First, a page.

Archives – Winter 2009

SIDNEY NAGEL, Two-Fluid Snap Off, Ink jet print, 52.5 × 34.25 inches, 1999.

Two-Fluid Snap Off

A drop falling from a faucet is a common example of a liquid fissioning into two or more pieces. The cascade of structure that is produced in this process is of uncommon beauty. As the drop falls, a long neck, connecting two masses of fluid, stretches out and then breaks. What is the shape of the drop at the instant of breaking apart?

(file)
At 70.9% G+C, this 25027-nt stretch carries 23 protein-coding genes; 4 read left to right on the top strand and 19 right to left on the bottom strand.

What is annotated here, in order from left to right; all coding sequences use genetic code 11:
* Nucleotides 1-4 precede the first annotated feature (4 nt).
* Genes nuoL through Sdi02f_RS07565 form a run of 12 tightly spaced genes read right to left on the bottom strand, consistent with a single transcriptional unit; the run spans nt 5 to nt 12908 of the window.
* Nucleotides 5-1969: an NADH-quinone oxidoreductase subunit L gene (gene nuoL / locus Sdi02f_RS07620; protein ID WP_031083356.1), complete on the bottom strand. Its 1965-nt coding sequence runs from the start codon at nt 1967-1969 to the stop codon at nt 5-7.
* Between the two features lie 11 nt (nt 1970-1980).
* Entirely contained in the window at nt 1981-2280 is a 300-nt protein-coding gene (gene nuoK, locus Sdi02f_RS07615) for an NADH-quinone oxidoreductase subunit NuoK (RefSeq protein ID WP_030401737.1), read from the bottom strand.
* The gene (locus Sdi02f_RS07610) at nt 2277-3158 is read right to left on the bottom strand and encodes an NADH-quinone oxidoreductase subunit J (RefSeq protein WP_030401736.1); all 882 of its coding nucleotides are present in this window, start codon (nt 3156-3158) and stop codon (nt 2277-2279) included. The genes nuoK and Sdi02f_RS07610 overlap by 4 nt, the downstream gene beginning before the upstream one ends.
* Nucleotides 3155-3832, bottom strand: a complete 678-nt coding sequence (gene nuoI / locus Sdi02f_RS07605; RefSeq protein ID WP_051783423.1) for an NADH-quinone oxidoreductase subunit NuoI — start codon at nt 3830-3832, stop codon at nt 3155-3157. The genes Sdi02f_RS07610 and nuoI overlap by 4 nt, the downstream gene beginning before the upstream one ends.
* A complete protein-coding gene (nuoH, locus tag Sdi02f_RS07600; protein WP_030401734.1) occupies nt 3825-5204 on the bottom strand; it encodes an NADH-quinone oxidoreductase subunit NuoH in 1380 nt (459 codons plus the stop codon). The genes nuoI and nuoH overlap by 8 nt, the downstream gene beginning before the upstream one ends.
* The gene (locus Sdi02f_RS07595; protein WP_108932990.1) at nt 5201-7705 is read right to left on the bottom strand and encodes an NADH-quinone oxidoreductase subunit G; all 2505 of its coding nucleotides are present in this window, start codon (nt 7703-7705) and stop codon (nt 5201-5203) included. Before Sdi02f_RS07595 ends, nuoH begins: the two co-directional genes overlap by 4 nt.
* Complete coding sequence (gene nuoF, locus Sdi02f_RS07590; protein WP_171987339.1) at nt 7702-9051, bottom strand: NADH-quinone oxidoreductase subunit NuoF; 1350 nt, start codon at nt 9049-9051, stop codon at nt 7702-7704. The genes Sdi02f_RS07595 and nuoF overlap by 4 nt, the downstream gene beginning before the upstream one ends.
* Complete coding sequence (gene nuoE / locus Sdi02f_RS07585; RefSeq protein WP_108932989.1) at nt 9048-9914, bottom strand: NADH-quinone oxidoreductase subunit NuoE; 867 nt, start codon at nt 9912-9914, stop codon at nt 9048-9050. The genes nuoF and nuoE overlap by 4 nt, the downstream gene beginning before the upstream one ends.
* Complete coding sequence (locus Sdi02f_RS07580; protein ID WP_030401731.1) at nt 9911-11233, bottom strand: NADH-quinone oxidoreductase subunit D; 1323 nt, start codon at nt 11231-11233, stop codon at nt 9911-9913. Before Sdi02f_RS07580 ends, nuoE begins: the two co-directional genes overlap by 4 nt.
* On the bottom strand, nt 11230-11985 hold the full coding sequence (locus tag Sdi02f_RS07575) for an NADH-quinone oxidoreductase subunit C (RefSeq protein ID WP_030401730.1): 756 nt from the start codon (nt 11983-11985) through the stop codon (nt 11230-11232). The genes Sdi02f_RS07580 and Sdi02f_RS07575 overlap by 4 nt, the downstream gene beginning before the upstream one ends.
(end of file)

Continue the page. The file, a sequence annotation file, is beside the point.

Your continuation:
National Academy of Sciences member Sidney Nagel is the Stein-Freiler Distinguished Service Professor in Physics at the University of Chicago. Nagel’s work has drawn attention to phenomena that scientists have regarded as outside the realm of physics, such as the science of drops, granular materials, and jamming. Using photographic techniques, as illustrated by this image in the National Academy of Sciences collection, Nagel and his team study such transitions to understand how these phenomena can be tamed and understood.

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Issues, . “Archives – Winter 2009.” Issues in Science and Technology 25, no. 2 (Winter 2009).

Vol. XXV, No. 2, Winter 2009